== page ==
using parabolae. (The solution, however, does not meet the requirements imposed by compass and straightedge construction.) The area enclosed by a parabola and a line segment, the so-called "parabola segment", was computed by Archimedes

Archimedes

Archimedes of Syracuse was a Greek mathematician, physicist, engineer, inventor, and astronomer. Although few details of his life are known, he is regarded as one of the leading scientists in classical antiquity. Among his advances in physics are the foundations of hydrostatics, statics and an...

via the method of exhaustion

Method of exhaustion

The method of exhaustion is a method of finding the area of a shape by inscribing inside it a sequence of polygons whose areas converge to the area of the containing shape. If the sequence is correctly constructed, the difference in area between the n-th polygon and the containing shape will...

in the third century BC, in his

*The Quadrature of the Parabola*

.The name "parabola" is due to ApolloniusThe Quadrature of the Parabola

The Quadrature of the Parabola is a treatise on geometry, written by Archimedes in the 3rd century BC. Written as a letter to his friend Dositheus, the work presents 24 propositions regarding parabolas, culminating in a proof that the area of a parabolic segment is 4/3 that of a certain inscribed...

.

Apollonius of Perga

Apollonius of Perga [Pergaeus] was a Greek geometer and astronomer noted for his writings on conic sections. His innovative methodology and terminology, especially in the field of conics, influenced many later scholars including Ptolemy, Francesco Maurolico, Isaac Newton, and René Descartes...

, who discovered many properties of conic sections. The focus–directrix property of the parabola and other conics is due to Pappus

Pappus of Alexandria

Pappus of Alexandria was one of the last great Greek mathematicians of Antiquity, known for his Synagoge or Collection , and for Pappus's Theorem in projective geometry...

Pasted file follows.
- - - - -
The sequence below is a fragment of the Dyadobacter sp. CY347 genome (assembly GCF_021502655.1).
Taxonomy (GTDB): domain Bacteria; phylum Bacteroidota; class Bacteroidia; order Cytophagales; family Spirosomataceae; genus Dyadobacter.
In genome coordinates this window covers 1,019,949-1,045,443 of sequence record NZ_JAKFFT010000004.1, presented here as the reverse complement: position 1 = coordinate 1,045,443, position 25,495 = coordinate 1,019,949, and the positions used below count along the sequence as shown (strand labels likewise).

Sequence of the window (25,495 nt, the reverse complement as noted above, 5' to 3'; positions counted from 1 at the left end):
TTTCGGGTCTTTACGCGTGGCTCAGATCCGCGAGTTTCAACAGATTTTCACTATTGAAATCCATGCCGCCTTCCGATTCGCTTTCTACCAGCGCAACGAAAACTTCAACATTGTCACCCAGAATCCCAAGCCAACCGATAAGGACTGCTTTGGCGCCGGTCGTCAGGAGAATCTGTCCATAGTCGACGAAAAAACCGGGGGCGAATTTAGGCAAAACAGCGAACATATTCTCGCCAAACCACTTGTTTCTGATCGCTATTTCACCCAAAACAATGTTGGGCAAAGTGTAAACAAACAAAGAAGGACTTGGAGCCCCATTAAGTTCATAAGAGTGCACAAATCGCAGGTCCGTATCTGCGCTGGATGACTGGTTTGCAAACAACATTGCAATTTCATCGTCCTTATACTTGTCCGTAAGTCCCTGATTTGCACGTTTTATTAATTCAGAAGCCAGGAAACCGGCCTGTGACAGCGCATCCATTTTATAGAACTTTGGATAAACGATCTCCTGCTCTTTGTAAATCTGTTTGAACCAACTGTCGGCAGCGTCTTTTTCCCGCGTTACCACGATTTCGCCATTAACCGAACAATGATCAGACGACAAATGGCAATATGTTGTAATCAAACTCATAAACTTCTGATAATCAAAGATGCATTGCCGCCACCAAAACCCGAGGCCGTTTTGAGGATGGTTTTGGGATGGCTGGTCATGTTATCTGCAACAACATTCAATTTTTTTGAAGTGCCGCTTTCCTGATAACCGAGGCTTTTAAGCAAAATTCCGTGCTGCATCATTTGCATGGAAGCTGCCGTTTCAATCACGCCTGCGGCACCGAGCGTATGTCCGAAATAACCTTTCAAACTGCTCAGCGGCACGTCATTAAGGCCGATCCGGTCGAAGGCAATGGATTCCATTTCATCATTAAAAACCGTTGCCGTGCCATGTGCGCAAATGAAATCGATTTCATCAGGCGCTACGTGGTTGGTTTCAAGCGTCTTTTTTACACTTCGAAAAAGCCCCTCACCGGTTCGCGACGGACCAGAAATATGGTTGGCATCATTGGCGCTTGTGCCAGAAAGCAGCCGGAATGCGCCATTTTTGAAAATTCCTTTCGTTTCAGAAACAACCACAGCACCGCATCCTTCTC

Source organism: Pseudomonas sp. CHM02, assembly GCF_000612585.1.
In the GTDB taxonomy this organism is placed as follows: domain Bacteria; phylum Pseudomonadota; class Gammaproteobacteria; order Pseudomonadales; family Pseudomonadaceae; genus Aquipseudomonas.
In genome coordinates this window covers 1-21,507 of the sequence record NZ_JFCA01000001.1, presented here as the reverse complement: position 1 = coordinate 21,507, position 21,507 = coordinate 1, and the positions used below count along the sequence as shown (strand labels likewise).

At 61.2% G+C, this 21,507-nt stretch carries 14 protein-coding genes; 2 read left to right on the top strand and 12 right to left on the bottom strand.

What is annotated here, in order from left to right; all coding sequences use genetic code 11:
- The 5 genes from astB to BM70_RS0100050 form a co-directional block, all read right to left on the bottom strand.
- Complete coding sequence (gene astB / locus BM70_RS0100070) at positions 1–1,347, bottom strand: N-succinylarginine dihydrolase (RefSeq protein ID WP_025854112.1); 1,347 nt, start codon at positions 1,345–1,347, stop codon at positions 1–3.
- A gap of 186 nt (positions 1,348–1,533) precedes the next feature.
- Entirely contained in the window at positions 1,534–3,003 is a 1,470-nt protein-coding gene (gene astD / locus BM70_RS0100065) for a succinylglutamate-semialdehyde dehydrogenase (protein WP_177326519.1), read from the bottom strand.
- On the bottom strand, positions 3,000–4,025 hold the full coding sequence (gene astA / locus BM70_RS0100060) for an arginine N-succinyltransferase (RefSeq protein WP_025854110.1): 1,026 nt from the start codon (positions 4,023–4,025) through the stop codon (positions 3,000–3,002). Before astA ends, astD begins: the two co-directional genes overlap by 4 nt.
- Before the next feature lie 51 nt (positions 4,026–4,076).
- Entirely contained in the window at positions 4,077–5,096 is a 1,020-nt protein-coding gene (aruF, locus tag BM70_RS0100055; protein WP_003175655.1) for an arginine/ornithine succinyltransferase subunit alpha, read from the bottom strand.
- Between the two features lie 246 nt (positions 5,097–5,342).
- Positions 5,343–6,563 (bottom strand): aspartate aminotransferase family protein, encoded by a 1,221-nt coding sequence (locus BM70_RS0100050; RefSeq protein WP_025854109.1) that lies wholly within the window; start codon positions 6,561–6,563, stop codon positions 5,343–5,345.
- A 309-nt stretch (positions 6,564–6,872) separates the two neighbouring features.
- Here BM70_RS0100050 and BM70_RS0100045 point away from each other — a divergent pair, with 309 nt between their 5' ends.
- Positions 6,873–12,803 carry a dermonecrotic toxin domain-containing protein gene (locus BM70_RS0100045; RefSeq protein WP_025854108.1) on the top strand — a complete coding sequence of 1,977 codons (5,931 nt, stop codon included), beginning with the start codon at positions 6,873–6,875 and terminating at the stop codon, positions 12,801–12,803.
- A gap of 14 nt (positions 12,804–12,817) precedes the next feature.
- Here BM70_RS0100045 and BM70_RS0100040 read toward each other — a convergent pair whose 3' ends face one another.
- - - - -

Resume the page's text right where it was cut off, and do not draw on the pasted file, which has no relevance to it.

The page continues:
.

Galileo

Galileo Galilei

Galileo Galilei , was an Italian physicist, mathematician, astronomer, and philosopher who played a major role in the Scientific Revolution. His achievements include improvements to the telescope and consequent astronomical observations and support for Copernicanism...

showed that the path of a projectile follows a parabola, a consequence of uniform acceleration due to gravity.

The idea that a parabolic reflector

Parabolic reflector

A parabolic reflector is a reflective device used to collect or project energy such as light, sound, or radio waves. Its shape is that of a circular paraboloid, that is, the surface generated by a parabola revolving around its axis...

could produce an image was already well known before the invention of the reflecting telescope

Reflecting telescope

A reflecting telescope is an optical telescope which uses a single or combination of curved mirrors that reflect light and form an image. The reflecting telescope was invented in the 17th century as an alternative to the refracting telescope which, at that time, was a design that suffered from...

. Designs were proposed in the early to mid seventeenth century by many mathematician

Mathematician

A mathematician is a person whose primary area of study is the field of mathematics. Mathematicians are concerned with quantity, structure, space, and change....

s including René Descartes

René Descartes

René Descartes ; was a French philosopher and writer who spent most of his adult life in the Dutch Republic. He has been dubbed the 'Father of Modern Philosophy', and much subsequent Western philosophy is a response to his writings, which are studied closely to this day...